- How can we help kids see past the hostile images and violent actions of the world they're growing up in?
- What skills of conflict resolution and peacemaking can be taught in schools?
- What knowledge gaps about history -- and human relations -- can educators help to fill?
"We're graduating from our schools peace illiterates... I think that's the reason why we have a violent society. We're not teaching alternatives to the ethic of violence."
former Washington Post columnist and
peace studies educator
"These images of violence are presented to children over, and over, and over again...This is a serious problem, and it's affecting children's social development, and their view of the world in a very deep way."
PROF. NANCY CARLSSON-PAIGE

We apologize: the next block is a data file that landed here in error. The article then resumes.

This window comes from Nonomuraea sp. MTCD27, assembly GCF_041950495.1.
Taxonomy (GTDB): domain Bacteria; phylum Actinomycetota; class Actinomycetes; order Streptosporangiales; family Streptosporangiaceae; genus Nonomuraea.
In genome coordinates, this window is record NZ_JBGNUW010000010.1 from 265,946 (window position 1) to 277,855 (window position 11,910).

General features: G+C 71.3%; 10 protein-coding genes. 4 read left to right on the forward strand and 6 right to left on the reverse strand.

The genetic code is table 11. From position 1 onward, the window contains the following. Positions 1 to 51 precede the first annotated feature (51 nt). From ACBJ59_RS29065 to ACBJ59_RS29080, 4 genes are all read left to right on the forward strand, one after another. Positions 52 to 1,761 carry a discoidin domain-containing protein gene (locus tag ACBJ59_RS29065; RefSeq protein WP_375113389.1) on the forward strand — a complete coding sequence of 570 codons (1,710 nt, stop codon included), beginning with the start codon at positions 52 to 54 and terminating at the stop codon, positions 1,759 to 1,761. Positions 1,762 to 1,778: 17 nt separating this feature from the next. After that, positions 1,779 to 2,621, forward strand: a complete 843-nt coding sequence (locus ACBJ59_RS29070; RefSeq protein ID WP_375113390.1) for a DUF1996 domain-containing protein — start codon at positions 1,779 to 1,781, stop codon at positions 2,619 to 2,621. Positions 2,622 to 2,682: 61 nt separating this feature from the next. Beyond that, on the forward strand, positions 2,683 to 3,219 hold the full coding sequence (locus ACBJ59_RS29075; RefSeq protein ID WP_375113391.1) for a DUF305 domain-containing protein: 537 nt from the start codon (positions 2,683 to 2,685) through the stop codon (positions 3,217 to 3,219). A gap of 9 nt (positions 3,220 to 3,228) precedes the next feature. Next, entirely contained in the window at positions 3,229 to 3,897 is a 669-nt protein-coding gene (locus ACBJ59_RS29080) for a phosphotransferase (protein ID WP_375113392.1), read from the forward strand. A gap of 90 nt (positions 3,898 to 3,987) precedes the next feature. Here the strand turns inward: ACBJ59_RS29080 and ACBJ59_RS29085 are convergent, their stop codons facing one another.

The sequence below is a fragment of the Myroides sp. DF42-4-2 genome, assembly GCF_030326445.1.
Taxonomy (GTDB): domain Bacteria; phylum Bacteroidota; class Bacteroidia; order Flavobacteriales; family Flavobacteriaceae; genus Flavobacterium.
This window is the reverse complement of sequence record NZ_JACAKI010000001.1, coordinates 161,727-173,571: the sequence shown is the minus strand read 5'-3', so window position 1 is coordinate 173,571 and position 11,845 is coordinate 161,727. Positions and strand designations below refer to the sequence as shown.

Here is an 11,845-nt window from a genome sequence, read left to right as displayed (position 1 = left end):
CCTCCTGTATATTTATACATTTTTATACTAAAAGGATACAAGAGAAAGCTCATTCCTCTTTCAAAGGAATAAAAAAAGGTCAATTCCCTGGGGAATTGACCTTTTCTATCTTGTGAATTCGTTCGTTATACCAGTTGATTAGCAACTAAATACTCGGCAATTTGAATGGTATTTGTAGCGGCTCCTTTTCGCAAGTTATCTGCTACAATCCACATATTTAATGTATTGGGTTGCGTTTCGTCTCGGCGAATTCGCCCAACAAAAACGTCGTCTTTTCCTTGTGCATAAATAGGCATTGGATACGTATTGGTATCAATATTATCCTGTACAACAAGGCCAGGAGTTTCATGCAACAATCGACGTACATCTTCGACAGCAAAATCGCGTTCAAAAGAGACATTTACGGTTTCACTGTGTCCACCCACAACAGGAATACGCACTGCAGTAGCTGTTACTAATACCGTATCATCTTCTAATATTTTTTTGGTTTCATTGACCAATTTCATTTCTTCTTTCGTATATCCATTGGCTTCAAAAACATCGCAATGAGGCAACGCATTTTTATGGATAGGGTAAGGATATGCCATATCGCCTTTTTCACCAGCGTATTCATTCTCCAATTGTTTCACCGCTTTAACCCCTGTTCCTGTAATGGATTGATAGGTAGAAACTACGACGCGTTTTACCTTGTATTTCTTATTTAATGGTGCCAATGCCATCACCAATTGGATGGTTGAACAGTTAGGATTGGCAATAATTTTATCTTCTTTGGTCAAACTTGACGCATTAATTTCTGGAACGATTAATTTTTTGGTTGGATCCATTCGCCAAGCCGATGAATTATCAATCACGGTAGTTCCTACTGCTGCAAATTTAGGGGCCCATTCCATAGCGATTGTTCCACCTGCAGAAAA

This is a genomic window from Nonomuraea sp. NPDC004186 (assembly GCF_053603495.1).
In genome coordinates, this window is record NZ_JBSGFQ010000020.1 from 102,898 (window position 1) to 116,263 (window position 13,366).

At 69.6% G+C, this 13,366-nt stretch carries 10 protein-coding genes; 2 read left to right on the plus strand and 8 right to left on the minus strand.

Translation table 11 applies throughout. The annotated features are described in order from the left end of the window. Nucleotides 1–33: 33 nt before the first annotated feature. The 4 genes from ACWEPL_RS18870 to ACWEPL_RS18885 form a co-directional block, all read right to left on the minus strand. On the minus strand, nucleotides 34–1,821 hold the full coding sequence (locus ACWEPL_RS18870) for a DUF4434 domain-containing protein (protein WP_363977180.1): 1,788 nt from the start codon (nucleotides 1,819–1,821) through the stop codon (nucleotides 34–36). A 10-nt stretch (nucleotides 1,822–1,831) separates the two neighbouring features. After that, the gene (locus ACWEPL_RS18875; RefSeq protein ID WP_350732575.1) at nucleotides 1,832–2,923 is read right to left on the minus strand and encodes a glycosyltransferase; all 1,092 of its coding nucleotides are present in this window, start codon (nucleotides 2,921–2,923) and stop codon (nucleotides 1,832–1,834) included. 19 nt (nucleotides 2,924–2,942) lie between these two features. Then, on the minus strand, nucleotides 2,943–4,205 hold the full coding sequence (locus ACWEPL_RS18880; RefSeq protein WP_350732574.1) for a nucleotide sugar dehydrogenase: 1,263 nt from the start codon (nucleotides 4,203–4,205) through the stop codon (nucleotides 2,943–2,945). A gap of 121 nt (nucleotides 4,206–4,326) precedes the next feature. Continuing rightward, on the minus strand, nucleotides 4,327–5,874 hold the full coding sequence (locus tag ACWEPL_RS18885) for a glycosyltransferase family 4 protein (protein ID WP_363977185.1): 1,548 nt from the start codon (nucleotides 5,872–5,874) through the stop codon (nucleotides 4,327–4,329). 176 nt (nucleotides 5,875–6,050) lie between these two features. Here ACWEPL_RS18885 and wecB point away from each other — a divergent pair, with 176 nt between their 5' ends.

Lesley University professor of education
"People often ask me, you know, 'Why-- why games?' I mean, violence is this big, serious, complex issue, and I always say, 'Exactly.' We learn through laughter. We learn through connections."
-- ERIC DAWSON
Anti-violence educator, founder of Peacegames
In a world of too much violent conflict, this documentary asks: Can the traits of peacemaking be taught to young people in schools? Examining this imperative question are some of America's most innovative leaders in the field of conflict resolution education and peace studies. Among those heard in this documentary are Colman McCarthy, longtime Washington Post columnist who now devotes his time to teaching peace in D.C. area public schools; Linda Lantieri, whose Resolving Conflicts Creatively program has been used in 400 U.S. schools; Eric Dawson, a dynamic young educator who developed Peacegames for public schools; and Nancy Carlsson-Paige, a Lesley University professor who has analyzed the effect of our violent popular culture on young children. We also hear from kids who describe their perceptions of violence and peace.
Total time: ~1 hour